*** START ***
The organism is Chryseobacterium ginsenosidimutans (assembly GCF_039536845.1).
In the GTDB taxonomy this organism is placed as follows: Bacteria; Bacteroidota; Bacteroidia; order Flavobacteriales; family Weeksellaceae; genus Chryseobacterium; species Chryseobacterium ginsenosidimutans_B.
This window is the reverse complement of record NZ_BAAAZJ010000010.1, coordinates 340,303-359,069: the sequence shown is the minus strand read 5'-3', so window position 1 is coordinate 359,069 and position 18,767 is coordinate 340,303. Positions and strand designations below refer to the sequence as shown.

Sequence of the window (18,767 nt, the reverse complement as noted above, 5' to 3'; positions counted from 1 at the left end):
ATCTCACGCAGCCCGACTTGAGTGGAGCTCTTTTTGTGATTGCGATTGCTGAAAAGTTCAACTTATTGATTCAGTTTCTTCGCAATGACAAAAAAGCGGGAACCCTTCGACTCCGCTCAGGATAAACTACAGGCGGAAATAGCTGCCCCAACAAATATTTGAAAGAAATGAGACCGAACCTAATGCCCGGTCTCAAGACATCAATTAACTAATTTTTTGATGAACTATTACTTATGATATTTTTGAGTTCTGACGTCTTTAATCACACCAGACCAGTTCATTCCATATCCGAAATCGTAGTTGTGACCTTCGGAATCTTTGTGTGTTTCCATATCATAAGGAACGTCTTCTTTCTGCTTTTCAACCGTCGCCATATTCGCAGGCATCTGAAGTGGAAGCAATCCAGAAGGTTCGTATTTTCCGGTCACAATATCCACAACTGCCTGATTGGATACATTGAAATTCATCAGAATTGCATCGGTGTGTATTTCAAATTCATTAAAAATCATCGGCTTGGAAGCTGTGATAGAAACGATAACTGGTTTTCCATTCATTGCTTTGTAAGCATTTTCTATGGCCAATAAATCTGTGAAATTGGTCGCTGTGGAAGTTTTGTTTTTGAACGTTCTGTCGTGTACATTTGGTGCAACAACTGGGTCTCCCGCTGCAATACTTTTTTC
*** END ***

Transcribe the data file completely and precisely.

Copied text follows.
The organism is Chryseobacterium ginsenosidimutans (assembly GCF_039536845.1).
In the GTDB taxonomy this organism is placed as follows: Bacteria; Bacteroidota; Bacteroidia; order Flavobacteriales; family Weeksellaceae; genus Chryseobacterium; species Chryseobacterium ginsenosidimutans_B.
This window is the reverse complement of record NZ_BAAAZJ010000010.1, coordinates 340,303-359,069: the sequence shown is the minus strand read 5'-3', so window position 1 is coordinate 359,069 and position 18,767 is coordinate 340,303. Positions and strand designations below refer to the sequence as shown.

Sequence of the window (18,767 nt, the reverse complement as noted above, 5' to 3'; positions counted from 1 at the left end):
ATCTCACGCAGCCCGACTTGAGTGGAGCTCTTTTTGTGATTGCGATTGCTGAAAAGTTCAACTTATTGATTCAGTTTCTTCGCAATGACAAAAAAGCGGGAACCCTTCGACTCCGCTCAGGATAAACTACAGGCGGAAATAGCTGCCCCAACAAATATTTGAAAGAAATGAGACCGAACCTAATGCCCGGTCTCAAGACATCAATTAACTAATTTTTTGATGAACTATTACTTATGATATTTTTGAGTTCTGACGTCTTTAATCACACCAGACCAGTTCATTCCATATCCGAAATCGTAGTTGTGACCTTCGGAATCTTTGTGTGTTTCCATATCATAAGGAACGTCTTCTTTCTGCTTTTCAACCGTCGCCATATTCGCAGGCATCTGAAGTGGAAGCAATCCAGAAGGTTCGTATTTTCCGGTCACAATATCCACAACTGCCTGATTGGATACATTGAAATTCATCAGAATTGCATCGGTGTGTATTTCAAATTCATTAAAAATCATCGGCTTGGAAGCTGTGATAGAAACGATAACTGGTTTTCCATTCATTGCTTTGTAAGCATTTTCTATGGCCAATAAATCTGTGAAATTGGTCGCTGTGGAAGTTTTGTTTTTGAACGTTCTGTCGTGTACATTTGGTGCAACAACTGGGTCTCCCGCTGCAATACTTTTTTC